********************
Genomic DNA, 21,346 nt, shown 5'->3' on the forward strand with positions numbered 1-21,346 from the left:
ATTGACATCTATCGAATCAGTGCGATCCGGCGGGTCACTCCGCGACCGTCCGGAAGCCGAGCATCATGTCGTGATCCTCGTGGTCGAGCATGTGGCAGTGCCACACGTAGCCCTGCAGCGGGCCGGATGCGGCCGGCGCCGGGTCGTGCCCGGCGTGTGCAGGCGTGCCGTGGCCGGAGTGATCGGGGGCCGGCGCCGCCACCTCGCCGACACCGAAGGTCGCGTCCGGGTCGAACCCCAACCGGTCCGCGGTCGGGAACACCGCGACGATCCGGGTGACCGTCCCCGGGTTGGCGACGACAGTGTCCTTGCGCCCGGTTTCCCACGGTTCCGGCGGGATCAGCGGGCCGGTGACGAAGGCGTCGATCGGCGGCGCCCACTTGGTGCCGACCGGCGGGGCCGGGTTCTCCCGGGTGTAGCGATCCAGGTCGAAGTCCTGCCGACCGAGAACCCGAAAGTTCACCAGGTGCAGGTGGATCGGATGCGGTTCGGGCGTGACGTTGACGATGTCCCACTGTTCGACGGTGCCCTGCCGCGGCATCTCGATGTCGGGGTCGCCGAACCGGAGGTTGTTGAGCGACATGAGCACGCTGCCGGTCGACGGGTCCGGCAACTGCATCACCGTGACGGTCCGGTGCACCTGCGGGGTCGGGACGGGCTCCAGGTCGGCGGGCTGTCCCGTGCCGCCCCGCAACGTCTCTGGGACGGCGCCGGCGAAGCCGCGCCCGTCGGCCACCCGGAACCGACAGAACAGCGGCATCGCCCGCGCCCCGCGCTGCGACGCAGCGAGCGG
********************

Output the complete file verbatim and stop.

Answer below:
Genomic DNA, 21,346 nt, shown 5'->3' on the forward strand with positions numbered 1-21,346 from the left:
ATTGACATCTATCGAATCAGTGCGATCCGGCGGGTCACTCCGCGACCGTCCGGAAGCCGAGCATCATGTCGTGATCCTCGTGGTCGAGCATGTGGCAGTGCCACACGTAGCCCTGCAGCGGGCCGGATGCGGCCGGCGCCGGGTCGTGCCCGGCGTGTGCAGGCGTGCCGTGGCCGGAGTGATCGGGGGCCGGCGCCGCCACCTCGCCGACACCGAAGGTCGCGTCCGGGTCGAACCCCAACCGGTCCGCGGTCGGGAACACCGCGACGATCCGGGTGACCGTCCCCGGGTTGGCGACGACAGTGTCCTTGCGCCCGGTTTCCCACGGTTCCGGCGGGATCAGCGGGCCGGTGACGAAGGCGTCGATCGGCGGCGCCCACTTGGTGCCGACCGGCGGGGCCGGGTTCTCCCGGGTGTAGCGATCCAGGTCGAAGTCCTGCCGACCGAGAACCCGAAAGTTCACCAGGTGCAGGTGGATCGGATGCGGTTCGGGCGTGACGTTGACGATGTCCCACTGTTCGACGGTGCCCTGCCGCGGCATCTCGATGTCGGGGTCGCCGAACCGGAGGTTGTTGAGCGACATGAGCACGCTGCCGGTCGACGGGTCCGGCAACTGCATCACCGTGACGGTCCGGTGCACCTGCGGGGTCGGGACGGGCTCCAGGTCGGCGGGCTGTCCCGTGCCGCCCCGCAACGTCTCTGGGACGGCGCCGGCGAAGCCGCGCCCGTCGGCCACCCGGAACCGACAGAACAGCGGCATCGCCCGCGCCCCGCGCTGCGACGCAGCGAGCGG